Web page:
O ye that love mankind! Ye that dare oppose, not only the tyranny, but the tyrant, stand forth! Every spot of the old world is overrun with oppression. Freedom hath been hunted round the globe. Asia, and Africa, have long expelled her; Europe regards her like a stranger; and England hath given her warning to depart. O! receive the fugitive, and prepare in time an asylum for mankind
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provis99 Donating Member (1000+ posts) Send PM | Profile | Ignore Mon Apr-25-11 03:24 AM
Response to Reply #12
21. Paine wasn't American; he was English.
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nomb Donating Member (884 posts) Send PM | Profile | Ignore Mon Apr-25-11 09:26 AM
Response to Reply #21
22. He was also almost killed by the French revolutionaries with feminist Mary Wollstonecraft
Must have been a hell of a ride through the arc of history, there at the center of the storm. :)
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nomb Donating Member (884 posts) Send PM | Profile | Ignore Mon Apr-25-11 09:30 AM
Response to Reply #21
23. Weren't all the colonists at the very least British subjects, and most actually Englishmen? n/t
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struggle4progress Donating Member (1000+ posts) Send PM | Profile | Ignore Mon Apr-25-11 12:06 PM
Response to Reply #21
24. He became a citizen of Pennsylvania during the American revolution. And later when
he was imprisoned in France during the Terror, diplomacy finally managed to get him released on the grounds that he was an American citizen


... In thus employing myself upon the formation of a constitution, I certainly did nothing inconsistent with the American Constitution. I took no oath of allegiance to France, or any other oath whatever. I considered the citizenship they had presented me with as an honorary mark of respect paid to me not only as a friend to liberty, but as an American citizen. My acceptance of that, or of the deputyship, not conferred on me by any king, prince or state, but by a people in a state of revolution and contending for liberty, required no transfer of my allegiance or of my citizenship from America to France. There I was a real citizen, paying taxes; here, I was a voluntary friend, employing myself on a temporary service ...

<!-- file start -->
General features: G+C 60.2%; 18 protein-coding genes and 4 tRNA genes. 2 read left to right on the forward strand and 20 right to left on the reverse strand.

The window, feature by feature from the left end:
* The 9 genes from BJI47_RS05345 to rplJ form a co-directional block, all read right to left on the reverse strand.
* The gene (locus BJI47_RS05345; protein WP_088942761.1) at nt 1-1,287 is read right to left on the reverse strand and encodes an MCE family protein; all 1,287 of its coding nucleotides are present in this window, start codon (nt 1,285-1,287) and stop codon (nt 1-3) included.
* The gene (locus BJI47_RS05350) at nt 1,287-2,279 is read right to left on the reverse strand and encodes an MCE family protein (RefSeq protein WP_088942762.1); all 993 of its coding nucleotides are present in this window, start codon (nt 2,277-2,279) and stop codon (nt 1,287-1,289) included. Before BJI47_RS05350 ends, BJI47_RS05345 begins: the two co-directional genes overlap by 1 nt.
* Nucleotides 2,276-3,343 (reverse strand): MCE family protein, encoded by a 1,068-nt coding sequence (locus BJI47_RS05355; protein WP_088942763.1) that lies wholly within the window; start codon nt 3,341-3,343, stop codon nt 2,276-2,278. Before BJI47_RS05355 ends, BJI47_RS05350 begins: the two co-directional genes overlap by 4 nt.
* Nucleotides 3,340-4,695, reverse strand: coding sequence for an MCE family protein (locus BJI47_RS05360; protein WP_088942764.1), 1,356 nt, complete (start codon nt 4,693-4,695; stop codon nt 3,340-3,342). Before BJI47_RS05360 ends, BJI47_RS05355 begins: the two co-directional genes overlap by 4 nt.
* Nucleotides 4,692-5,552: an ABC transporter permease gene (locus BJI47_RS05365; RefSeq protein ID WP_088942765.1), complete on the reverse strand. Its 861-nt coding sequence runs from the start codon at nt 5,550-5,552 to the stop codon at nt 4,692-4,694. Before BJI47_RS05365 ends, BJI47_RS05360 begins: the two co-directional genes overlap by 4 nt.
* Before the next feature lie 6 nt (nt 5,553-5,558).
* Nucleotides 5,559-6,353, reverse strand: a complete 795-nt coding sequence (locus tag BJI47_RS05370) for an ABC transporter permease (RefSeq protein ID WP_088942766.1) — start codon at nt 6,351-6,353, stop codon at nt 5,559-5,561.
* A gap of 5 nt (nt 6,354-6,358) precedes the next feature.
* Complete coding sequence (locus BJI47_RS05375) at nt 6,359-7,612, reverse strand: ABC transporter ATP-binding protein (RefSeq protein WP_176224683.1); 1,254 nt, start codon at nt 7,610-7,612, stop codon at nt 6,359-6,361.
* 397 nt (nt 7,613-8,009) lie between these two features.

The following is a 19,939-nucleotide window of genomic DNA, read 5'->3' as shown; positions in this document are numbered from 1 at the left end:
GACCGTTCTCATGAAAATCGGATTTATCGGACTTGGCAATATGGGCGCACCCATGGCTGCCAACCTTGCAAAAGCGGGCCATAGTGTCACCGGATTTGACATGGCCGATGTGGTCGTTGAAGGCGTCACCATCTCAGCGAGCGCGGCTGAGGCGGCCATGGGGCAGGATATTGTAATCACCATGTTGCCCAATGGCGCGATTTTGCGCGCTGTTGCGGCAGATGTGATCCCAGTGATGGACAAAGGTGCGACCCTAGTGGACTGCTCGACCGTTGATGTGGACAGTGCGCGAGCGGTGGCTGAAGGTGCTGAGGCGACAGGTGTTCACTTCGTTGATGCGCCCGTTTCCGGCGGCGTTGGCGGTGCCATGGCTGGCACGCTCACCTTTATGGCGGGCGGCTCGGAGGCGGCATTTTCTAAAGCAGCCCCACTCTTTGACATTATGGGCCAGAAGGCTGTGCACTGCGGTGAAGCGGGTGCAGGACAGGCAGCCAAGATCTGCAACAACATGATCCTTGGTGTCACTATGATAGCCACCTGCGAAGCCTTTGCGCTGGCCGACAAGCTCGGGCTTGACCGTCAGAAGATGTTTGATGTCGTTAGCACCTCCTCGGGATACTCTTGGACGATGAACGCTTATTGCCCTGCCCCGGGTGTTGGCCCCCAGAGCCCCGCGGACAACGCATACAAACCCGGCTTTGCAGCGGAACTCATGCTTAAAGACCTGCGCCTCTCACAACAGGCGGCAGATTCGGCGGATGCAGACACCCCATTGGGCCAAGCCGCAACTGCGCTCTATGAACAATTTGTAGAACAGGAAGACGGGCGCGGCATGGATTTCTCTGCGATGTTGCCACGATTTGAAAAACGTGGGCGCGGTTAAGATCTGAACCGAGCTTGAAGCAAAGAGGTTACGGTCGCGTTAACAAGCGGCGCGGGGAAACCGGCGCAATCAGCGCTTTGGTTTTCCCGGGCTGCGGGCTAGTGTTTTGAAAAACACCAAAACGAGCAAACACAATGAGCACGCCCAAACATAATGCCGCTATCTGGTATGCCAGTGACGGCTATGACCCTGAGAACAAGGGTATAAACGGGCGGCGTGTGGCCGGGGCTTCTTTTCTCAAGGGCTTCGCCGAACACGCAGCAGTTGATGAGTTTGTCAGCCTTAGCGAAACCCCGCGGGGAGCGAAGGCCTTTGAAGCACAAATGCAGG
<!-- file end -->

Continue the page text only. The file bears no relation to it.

Thomas Paine
Memorial to James Monroe
10 Sept. 1794
http://press-pubs.uchicago.edu/founders/documents/a1_8_...
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provis99 Donating Member (1000+ posts) Send PM | Profile | Ignore Tue Apr-26-11 09:37 PM
Response to Reply #24
27. actually, Morris, the ambassador to France, rejected that he was an American citizen.
Edited on Tue Apr-26-11 09:39 PM by provis99
Paine appealed to Washington, who also denied he was an American citizen.

It was a sad fate for Paine, who was only American by sympathy, apparently, because America rejected him.
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white_wolf Donating Member (1000+ posts) Send PM | Profile | Ignore Mon Apr-25-11 01:10 PM
Response to Reply #12
25. That is a great quote.
Sadly, though it seems now as if we are the ones giving freedom warning to depart.
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cali Donating Member (1000+ posts) Send PM | Profile | Ignore Mon Apr-25-11 01:41 AM
Response to Original message
20. but so called radicals have to work with so called moderates
to achieve their goals. Essentially though, I think all this simplistic labeling is rather... simplistic.
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Spike89 Donating Member (1000+ posts) Send PM | Profile | Ignore Mon Apr-25-11 01:48 PM
Response to Original message
26. So, what is moderate/pragmatiist?
I get that on a scale of left vs right, one type of moderate sits in the middle. However, many moderates advocate moving significantly to the left, just not in the lurches and fits that tend to provoke swingbacks to the right.
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Imajika Donating Member (1000+ posts) Send PM | Profile | Ignore Tue Apr-26-11 10:17 PM
Response to Original message
28. Aren't you a communist?
I thought from some of your previous defenses of marxism that you were into the whole communism thing?

If so, I got bad news for you, communism has failed everywhere its been tried and it isn't going to catch on here in the US. Even Cuba is beginning to move away from it, so all that's really left is North Korea and Laos as the ideologies standard bearers - and I don't think anyone is going to want to emulate those countries anytime soon.